This book is a collection of humorous and anecdotal lessons that shaped the author's life and beliefs. After a terminal diagnosis of cancer, Pausch, professor of computer science and co-founder of the Entertainment Technology Center at Carnegie Mellon University gave his last lecture titled, "Really Achieving Your Childhood Dreams," which directly inspired this book. His lessons are a reminder to me that you only get one life, so you've got to make it fun.
Senior Program Coordinator
Little Women by Louisa May Alcott
Part of the reason why I fell in love with this book was that it was relatable and realistic. Alcott's prose is simple but comforting. It conveyed the importance of family and how their support can get you through life's difficulties, heartache, and sibling rivalries (of course), with love, joy, and forgiveness.
The characters in Little Women are varied and complex, but my favorite is Jo March. Jo is competent and successful but is still a complex teenager finding her way to womanhood. Her journey was relatable for me as a girl with a "rebellious heart." For a 19th century novel, I appreciated that Jo's story wasn't focused on falling in love, needing to find a man or marrying to determine who she was. She simply wants to write, share her stories, and devote her life to the care of others. The novel is full of key messages that underscore the importance of good deeds, love, respect, and being true to yourself.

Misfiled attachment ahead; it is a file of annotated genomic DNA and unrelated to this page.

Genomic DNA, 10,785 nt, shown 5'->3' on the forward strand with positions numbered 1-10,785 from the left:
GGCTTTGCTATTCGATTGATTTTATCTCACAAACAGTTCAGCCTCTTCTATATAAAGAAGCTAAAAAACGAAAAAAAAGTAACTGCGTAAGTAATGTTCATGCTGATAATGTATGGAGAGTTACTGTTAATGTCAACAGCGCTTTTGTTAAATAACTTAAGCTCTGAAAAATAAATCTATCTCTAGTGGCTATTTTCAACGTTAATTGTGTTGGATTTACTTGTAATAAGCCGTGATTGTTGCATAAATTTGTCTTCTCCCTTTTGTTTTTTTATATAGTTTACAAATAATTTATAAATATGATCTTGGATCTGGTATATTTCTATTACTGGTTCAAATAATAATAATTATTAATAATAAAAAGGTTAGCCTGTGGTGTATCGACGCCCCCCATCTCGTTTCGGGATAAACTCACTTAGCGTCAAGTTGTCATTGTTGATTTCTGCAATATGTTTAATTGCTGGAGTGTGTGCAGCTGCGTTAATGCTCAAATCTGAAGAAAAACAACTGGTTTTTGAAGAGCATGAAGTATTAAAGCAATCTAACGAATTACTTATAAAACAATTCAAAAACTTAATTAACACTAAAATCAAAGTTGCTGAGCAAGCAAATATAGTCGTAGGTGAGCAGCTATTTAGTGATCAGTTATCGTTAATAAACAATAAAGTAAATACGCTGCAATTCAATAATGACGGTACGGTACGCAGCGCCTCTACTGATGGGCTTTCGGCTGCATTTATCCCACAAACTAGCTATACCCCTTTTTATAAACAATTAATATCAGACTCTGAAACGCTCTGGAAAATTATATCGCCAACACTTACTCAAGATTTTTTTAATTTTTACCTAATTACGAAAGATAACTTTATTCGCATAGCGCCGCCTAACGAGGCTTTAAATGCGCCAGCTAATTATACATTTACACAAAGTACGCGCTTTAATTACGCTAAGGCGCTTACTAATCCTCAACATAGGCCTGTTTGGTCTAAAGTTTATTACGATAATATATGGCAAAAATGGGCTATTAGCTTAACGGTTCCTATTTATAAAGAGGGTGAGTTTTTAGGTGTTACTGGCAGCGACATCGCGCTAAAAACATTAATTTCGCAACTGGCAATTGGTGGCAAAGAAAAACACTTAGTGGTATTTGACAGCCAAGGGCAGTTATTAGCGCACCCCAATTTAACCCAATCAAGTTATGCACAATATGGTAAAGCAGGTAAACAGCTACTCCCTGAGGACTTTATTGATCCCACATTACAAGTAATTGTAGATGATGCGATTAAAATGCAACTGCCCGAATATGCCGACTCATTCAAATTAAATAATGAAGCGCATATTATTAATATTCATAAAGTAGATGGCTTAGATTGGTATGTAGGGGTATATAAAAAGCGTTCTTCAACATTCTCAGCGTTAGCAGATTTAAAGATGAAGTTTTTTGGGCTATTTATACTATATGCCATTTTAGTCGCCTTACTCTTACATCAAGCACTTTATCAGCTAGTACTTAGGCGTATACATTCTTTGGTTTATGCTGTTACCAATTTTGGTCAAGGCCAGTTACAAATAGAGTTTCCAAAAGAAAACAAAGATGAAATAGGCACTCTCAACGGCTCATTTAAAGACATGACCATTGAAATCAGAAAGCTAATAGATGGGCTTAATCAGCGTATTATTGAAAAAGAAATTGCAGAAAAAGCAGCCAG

As I re-read it through different stages of my life, I have picked up different facets of the story and continue to enjoy it each time. It is a delightful story with heart and the happy ending we all want from a good read. As Jo's mother, Marmee March says, "Oh, my girls, however long you may live, I can never wish you a greater happiness than this.
Senior Program Officer
Manchild in the Promised Land by Claude Brown
Since I was a teen, Manchild in the Promised Land spoke to the core of my younger self. This autobiographical novel set in Harlem during the 1940s and 50s is a powerful telling of a hard life in the big city after a family's move from the south during the Great Migration. While it is gritty and uncomfortable, it is also full of hope. The challenges awaiting me in the world, and the problems that I wanted to spend my life solving were masterfully shared by Brown. I was awakened and inspired by his storytelling.
Senior Program Officer